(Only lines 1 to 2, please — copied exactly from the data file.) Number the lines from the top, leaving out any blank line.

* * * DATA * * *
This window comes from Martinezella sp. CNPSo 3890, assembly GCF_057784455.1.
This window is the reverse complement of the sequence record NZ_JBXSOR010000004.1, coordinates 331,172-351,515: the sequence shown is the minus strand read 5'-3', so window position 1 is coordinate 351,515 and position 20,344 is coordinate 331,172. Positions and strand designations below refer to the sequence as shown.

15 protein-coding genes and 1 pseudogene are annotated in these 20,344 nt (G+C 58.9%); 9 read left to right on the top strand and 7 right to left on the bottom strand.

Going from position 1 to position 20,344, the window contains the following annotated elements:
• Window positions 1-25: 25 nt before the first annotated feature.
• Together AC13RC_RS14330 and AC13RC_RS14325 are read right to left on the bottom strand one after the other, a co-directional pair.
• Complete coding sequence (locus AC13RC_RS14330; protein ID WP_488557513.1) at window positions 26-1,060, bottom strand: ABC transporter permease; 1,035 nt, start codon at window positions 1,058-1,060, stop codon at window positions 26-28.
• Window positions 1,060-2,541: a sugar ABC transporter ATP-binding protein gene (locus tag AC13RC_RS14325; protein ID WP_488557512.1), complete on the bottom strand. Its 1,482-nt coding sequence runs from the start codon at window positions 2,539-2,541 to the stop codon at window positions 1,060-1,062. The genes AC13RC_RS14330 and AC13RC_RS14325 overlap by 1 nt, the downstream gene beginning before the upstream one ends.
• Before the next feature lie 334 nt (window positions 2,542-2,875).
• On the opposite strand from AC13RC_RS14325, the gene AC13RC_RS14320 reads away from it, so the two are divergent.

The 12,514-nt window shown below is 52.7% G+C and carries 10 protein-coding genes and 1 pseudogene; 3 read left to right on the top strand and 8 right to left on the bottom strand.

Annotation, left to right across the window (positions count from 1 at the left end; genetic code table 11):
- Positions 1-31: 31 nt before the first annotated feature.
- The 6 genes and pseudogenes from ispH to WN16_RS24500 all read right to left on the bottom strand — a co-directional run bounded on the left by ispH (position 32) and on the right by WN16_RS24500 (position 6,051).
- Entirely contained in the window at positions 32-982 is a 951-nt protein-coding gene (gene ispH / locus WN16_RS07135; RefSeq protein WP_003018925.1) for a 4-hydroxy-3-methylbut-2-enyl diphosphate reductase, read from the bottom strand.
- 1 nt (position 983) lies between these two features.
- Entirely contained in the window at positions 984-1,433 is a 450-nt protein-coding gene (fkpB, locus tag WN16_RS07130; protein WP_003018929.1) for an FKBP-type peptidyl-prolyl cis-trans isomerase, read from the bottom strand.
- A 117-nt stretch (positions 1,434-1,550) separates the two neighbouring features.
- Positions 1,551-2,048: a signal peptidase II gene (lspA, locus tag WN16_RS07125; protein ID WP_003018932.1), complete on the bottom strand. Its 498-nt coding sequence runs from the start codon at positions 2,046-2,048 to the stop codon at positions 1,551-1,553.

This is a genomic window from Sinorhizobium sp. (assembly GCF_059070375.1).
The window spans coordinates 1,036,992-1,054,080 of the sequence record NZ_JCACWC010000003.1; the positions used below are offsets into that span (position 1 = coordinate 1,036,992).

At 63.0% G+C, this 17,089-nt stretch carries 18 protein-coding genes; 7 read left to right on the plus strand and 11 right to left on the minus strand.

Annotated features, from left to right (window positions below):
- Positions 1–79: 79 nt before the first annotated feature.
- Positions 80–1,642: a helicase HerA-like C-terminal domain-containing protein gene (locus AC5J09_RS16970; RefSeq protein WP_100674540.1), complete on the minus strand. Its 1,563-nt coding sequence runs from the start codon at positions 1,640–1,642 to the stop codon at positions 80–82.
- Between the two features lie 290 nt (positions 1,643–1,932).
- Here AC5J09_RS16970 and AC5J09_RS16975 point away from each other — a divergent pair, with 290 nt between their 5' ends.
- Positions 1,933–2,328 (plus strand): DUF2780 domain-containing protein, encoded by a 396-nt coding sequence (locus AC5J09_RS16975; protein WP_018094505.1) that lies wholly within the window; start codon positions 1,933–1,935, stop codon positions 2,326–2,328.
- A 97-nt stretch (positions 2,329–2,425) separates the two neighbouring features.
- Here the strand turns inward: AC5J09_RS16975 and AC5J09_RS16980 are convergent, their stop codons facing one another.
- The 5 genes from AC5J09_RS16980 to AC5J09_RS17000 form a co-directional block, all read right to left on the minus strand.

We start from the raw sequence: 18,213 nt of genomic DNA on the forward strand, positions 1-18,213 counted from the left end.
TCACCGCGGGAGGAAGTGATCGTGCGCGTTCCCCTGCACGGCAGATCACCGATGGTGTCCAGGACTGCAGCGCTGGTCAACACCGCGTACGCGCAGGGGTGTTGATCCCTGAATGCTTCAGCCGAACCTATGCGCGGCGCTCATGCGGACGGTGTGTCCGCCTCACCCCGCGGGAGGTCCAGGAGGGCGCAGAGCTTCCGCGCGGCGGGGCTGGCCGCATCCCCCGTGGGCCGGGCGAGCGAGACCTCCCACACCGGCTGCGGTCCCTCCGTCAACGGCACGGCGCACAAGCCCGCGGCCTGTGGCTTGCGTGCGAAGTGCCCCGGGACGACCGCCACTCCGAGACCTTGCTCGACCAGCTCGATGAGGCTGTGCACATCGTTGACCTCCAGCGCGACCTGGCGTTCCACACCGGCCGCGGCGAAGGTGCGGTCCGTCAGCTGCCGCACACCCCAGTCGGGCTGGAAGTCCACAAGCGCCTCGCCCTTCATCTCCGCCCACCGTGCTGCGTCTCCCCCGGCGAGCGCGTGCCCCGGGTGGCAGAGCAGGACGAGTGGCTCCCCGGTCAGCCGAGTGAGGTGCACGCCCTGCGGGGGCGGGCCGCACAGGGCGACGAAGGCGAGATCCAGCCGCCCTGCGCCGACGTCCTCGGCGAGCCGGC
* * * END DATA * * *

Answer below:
This window comes from Martinezella sp. CNPSo 3890, assembly GCF_057784455.1.
This window is the reverse complement of the sequence record NZ_JBXSOR010000004.1, coordinates 331,172-351,515: the sequence shown is the minus strand read 5'-3', so window position 1 is coordinate 351,515 and position 20,344 is coordinate 331,172. Positions and strand designations below refer to the sequence as shown.